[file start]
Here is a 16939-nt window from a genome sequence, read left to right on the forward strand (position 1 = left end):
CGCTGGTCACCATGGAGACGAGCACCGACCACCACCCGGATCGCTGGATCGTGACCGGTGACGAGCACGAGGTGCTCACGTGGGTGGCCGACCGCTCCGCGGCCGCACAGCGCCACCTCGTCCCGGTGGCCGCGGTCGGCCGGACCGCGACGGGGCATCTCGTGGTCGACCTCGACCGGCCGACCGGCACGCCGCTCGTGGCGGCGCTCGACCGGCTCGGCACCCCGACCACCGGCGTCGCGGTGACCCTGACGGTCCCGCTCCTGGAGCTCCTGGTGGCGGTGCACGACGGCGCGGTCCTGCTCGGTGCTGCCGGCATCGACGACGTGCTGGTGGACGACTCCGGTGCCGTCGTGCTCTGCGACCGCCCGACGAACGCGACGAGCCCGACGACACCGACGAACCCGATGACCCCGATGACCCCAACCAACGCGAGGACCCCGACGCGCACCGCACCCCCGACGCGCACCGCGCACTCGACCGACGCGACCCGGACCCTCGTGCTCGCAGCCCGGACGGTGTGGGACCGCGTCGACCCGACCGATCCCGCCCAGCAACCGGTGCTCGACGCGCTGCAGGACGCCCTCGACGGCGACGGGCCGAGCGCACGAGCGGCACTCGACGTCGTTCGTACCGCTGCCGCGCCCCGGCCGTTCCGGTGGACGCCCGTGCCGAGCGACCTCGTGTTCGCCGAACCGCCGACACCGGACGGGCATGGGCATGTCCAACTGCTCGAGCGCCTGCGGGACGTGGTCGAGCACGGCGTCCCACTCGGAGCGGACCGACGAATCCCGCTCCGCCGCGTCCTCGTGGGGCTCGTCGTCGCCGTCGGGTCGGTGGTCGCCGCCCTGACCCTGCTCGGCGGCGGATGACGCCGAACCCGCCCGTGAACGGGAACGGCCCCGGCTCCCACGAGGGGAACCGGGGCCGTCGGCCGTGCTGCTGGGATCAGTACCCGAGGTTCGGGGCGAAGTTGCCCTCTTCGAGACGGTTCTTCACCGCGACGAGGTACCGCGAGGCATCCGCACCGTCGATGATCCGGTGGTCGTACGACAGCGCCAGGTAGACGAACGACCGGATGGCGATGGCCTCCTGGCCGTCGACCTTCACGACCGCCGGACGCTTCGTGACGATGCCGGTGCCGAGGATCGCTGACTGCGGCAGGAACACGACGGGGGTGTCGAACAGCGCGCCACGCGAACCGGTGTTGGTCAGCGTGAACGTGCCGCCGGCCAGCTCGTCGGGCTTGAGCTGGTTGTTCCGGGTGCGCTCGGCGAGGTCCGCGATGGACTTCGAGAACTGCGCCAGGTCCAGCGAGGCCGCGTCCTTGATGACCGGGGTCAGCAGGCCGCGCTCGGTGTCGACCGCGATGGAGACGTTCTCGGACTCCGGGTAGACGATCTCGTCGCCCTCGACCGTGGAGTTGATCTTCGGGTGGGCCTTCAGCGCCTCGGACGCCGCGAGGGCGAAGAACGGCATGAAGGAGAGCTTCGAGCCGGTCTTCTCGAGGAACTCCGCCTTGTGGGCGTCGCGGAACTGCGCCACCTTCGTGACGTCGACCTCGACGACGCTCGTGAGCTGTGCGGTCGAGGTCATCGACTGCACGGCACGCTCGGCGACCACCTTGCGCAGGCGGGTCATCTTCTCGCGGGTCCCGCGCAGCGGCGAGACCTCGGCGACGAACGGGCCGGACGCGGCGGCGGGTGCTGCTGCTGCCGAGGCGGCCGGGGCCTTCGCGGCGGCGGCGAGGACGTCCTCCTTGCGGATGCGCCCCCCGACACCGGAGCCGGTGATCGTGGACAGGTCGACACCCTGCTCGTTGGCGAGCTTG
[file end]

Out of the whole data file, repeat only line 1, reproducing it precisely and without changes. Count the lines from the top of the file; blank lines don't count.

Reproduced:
Here is a 16939-nt window from a genome sequence, read left to right on the forward strand (position 1 = left end):